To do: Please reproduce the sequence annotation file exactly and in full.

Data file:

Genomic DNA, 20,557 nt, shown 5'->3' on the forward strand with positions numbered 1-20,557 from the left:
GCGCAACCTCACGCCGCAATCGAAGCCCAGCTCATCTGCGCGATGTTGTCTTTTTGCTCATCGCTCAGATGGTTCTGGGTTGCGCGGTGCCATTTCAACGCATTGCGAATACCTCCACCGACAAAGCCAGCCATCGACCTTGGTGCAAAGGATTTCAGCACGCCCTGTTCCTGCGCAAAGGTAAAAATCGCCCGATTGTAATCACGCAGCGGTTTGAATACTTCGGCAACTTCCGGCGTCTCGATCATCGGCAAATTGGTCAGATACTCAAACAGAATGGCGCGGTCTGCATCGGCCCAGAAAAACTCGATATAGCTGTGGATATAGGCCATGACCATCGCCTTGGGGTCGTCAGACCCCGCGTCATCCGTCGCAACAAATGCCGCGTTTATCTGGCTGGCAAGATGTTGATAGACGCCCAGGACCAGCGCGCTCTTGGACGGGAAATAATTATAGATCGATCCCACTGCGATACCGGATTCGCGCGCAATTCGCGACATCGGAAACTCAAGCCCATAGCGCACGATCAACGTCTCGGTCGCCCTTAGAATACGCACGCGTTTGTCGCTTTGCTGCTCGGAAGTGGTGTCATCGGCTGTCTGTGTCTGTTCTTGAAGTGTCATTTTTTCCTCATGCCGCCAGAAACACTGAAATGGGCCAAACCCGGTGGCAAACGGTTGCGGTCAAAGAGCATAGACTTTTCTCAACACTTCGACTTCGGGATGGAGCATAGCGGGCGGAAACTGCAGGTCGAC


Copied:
Genomic DNA, 20,557 nt, shown 5'->3' on the forward strand with positions numbered 1-20,557 from the left:
GCGCAACCTCACGCCGCAATCGAAGCCCAGCTCATCTGCGCGATGTTGTCTTTTTGCTCATCGCTCAGATGGTTCTGGGTTGCGCGGTGCCATTTCAACGCATTGCGAATACCTCCACCGACAAAGCCAGCCATCGACCTTGGTGCAAAGGATTTCAGCACGCCCTGTTCCTGCGCAAAGGTAAAAATCGCCCGATTGTAATCACGCAGCGGTTTGAATACTTCGGCAACTTCCGGCGTCTCGATCATCGGCAAATTGGTCAGATACTCAAACAGAATGGCGCGGTCTGCATCGGCCCAGAAAAACTCGATATAGCTGTGGATATAGGCCATGACCATCGCCTTGGGGTCGTCAGACCCCGCGTCATCCGTCGCAACAAATGCCGCGTTTATCTGGCTGGCAAGATGTTGATAGACGCCCAGGACCAGCGCGCTCTTGGACGGGAAATAATTATAGATCGATCCCACTGCGATACCGGATTCGCGCGCAATTCGCGACATCGGAAACTCAAGCCCATAGCGCACGATCAACGTCTCGGTCGCCCTTAGAATACGCACGCGTTTGTCGCTTTGCTGCTCGGAAGTGGTGTCATCGGCTGTCTGTGTCTGTTCTTGAAGTGTCATTTTTTCCTCATGCCGCCAGAAACACTGAAATGGGCCAAACCCGGTGGCAAACGGTTGCGGTCAAAGAGCATAGACTTTTCTCAACACTTCGACTTCGGGATGGAGCATAGCGGGCGGAAACTGCAGGTCGAC